Since we don't know what will happen with interest rates, it may be worthwhile to make the investment. A second case where an adjustable rate loan is beneficial is if you think you might move in the next few years. You might as well take advantage of lower monthly payments based on a lower interest, adjustable rate mortgage.
For example, the payment for a $150,000, 30-year, fixed rate loan at 5.85 percent is $885 per month. The payment for an adjustable rate loan starting at 4.04 percent would be $720 per month for the first year. There are two questions you want to ask about adjustable rates: What is the most the interest can go up in one year? What is the highest the interest rate can go over the life of the loan?
What about a 15-year or 30-year loan? A 30-year loan works better for people who have little extra cash. It is better to have a savings account with flexible funds for emergency purposes than to have all of your money tied up in your home. On the other hand, if you plan to live in this home into retirement and have adequate savings and investments, paying off the mortgage in 15 years can make sense.
The interest rate on a 15-year loan is generally lower than for a 30-year loan but because the payoff period is shorter, the monthly payment for a 15-year loan is higher. For example, the monthly payment for a $150,000, 15-year loan at 5.2 percent is about $1,202 per month. The monthly payment for a 30-year loan at 5.85 percent interest is $885 per month. The difference is $317 per month, but you will pay $102,240 less interest for the 15-year loan. And at the end of the 15 years, your mortgage would be paid in full, which would free up $1,202 every month to cover other living expenses.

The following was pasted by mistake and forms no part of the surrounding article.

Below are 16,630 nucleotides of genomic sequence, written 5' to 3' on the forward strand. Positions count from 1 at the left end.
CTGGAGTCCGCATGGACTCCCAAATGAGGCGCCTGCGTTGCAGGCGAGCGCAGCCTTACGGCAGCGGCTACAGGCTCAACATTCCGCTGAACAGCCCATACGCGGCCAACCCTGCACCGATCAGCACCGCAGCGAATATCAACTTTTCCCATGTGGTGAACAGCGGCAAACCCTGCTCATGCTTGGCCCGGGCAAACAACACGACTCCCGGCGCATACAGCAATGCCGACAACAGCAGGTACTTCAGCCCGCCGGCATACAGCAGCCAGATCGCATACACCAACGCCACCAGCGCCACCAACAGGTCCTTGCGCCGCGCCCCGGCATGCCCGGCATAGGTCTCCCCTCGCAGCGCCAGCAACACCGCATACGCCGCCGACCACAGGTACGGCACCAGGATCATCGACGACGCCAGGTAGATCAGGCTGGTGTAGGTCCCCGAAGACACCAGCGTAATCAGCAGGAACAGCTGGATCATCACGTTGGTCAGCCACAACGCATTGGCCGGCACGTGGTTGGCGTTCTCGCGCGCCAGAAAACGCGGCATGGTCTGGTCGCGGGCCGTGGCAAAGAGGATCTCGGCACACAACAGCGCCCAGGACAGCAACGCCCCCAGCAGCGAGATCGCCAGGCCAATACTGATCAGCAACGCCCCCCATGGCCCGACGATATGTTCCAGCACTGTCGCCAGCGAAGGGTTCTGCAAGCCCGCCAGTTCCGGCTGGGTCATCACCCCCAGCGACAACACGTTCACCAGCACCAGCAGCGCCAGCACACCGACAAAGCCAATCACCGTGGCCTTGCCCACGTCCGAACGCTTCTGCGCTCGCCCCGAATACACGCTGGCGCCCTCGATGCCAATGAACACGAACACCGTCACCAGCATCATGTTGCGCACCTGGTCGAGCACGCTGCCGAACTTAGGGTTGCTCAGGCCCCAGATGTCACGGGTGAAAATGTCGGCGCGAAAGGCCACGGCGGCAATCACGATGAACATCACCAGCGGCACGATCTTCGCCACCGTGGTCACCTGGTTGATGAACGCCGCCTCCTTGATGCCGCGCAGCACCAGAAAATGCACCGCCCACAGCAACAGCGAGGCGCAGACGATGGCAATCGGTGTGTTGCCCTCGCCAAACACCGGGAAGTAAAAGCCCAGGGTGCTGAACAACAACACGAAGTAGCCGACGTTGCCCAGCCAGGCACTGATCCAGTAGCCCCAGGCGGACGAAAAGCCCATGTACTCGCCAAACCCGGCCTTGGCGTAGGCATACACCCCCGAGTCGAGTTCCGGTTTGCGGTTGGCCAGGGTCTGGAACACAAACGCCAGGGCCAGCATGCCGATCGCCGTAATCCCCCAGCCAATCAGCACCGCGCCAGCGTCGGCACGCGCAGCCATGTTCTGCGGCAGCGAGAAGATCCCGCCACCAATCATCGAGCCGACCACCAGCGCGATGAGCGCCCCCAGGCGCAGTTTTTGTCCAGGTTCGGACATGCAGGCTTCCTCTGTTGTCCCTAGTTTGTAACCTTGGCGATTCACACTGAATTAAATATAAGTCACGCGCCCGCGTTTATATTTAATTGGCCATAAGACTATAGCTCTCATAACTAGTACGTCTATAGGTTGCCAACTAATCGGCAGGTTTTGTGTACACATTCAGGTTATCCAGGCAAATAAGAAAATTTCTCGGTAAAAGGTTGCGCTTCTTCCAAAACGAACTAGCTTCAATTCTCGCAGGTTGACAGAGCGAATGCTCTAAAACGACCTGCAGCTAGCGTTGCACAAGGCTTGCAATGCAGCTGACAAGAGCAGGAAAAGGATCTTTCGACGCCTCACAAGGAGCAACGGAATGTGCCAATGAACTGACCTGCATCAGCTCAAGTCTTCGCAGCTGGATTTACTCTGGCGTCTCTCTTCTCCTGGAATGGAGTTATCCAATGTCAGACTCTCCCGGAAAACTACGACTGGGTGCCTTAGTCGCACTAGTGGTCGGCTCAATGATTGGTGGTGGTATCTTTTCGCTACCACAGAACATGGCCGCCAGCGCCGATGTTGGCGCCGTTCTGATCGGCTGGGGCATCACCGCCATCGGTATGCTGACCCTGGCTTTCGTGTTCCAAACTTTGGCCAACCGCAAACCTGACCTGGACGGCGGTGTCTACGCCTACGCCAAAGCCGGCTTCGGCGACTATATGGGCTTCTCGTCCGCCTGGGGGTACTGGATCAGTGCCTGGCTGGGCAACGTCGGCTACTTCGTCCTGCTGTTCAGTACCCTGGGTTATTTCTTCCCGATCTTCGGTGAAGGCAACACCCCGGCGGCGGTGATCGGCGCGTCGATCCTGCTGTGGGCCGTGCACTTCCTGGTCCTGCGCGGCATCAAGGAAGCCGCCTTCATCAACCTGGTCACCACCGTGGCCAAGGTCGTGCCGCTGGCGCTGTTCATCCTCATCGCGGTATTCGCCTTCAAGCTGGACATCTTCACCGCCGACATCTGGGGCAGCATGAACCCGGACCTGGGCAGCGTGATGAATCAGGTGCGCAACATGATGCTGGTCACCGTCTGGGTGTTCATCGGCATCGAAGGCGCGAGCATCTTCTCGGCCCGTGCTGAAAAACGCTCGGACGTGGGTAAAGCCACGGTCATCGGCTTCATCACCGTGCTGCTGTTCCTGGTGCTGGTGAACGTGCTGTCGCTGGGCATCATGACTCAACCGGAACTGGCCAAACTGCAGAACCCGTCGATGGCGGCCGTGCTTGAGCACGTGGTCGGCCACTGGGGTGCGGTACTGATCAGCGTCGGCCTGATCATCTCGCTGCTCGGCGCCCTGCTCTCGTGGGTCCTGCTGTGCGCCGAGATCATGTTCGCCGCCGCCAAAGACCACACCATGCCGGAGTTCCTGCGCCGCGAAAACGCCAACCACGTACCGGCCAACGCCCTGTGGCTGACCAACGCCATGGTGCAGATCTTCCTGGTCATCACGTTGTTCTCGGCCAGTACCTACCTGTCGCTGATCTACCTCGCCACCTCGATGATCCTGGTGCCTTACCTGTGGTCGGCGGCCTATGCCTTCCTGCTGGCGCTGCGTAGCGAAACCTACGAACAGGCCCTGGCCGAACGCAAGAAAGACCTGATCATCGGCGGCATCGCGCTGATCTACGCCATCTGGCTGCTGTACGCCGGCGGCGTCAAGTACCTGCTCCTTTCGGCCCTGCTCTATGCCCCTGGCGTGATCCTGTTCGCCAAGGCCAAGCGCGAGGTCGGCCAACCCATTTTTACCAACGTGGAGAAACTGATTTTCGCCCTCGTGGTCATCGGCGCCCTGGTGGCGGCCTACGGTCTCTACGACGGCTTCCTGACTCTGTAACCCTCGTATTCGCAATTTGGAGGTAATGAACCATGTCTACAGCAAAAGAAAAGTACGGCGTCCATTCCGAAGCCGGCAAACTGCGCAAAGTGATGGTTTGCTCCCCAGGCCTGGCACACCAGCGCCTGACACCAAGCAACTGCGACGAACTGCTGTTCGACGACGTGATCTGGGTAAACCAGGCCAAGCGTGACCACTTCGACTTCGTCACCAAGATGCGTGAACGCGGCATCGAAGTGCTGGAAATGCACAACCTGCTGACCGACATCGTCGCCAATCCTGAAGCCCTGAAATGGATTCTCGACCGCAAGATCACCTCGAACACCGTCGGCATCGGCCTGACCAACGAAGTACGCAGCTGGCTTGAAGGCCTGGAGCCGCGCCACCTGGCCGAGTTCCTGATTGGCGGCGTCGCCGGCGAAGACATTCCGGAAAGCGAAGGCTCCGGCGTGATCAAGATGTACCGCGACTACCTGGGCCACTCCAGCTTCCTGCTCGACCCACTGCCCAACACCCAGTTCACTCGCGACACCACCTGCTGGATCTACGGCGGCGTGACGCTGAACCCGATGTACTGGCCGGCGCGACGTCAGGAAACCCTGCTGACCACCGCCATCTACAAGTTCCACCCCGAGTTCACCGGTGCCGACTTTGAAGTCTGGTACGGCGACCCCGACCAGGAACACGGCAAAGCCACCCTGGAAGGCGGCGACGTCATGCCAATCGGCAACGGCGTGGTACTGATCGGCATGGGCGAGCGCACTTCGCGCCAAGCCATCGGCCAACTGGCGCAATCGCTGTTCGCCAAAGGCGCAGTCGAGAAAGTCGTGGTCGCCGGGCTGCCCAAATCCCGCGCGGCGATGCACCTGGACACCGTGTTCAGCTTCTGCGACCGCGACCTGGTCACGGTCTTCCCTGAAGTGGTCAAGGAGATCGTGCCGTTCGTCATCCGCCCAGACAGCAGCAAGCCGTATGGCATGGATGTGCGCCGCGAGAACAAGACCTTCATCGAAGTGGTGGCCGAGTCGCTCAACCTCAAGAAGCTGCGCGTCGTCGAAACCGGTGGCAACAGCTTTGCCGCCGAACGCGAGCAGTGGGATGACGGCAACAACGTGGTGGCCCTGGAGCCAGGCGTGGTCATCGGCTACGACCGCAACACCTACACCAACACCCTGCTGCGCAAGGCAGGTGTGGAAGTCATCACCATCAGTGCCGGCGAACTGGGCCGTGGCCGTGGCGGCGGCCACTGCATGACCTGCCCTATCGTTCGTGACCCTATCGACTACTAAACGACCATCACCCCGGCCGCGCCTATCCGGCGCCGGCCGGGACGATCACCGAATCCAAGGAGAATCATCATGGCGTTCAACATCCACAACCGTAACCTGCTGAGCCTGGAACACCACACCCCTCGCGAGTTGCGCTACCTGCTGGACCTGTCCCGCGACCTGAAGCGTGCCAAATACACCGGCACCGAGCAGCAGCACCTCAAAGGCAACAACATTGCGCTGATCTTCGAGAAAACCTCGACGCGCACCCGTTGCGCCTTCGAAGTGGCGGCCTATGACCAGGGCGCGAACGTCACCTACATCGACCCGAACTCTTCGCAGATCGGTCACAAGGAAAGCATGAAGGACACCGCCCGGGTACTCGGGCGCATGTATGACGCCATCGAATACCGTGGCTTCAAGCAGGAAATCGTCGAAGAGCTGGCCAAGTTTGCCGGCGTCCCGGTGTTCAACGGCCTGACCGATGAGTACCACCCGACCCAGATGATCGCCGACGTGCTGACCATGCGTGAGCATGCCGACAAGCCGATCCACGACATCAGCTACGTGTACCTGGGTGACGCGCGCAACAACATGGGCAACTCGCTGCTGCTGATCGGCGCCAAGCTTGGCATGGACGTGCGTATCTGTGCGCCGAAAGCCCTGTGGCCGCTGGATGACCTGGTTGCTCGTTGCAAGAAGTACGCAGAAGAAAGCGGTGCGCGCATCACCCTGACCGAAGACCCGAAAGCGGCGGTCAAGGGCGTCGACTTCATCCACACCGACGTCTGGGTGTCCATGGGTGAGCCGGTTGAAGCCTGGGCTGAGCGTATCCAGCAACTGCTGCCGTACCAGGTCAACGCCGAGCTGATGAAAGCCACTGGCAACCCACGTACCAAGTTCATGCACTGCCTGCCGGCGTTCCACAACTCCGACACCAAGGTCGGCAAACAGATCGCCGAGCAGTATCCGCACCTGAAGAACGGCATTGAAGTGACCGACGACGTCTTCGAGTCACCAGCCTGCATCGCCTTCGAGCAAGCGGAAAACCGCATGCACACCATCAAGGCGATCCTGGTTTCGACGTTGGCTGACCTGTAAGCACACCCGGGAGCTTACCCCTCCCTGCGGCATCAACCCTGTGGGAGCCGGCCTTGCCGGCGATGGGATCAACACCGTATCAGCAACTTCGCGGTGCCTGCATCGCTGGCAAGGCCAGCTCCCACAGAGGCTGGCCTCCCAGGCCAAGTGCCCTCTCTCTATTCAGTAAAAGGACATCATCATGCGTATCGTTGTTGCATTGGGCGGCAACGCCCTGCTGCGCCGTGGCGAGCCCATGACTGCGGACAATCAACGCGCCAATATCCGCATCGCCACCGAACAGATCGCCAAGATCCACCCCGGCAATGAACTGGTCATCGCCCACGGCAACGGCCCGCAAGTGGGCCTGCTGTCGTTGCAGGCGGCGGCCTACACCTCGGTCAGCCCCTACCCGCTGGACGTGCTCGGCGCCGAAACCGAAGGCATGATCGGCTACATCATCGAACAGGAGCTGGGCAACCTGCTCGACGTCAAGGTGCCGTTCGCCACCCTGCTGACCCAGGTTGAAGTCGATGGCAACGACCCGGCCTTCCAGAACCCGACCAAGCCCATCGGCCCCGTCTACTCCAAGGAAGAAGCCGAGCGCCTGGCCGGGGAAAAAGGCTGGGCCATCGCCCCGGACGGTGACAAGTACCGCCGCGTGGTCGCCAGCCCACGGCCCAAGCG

The Mortgage Bankers Association of America has a good educational Web site with more information about mortgages at http://www.safeborrowing.com/lenders.html.
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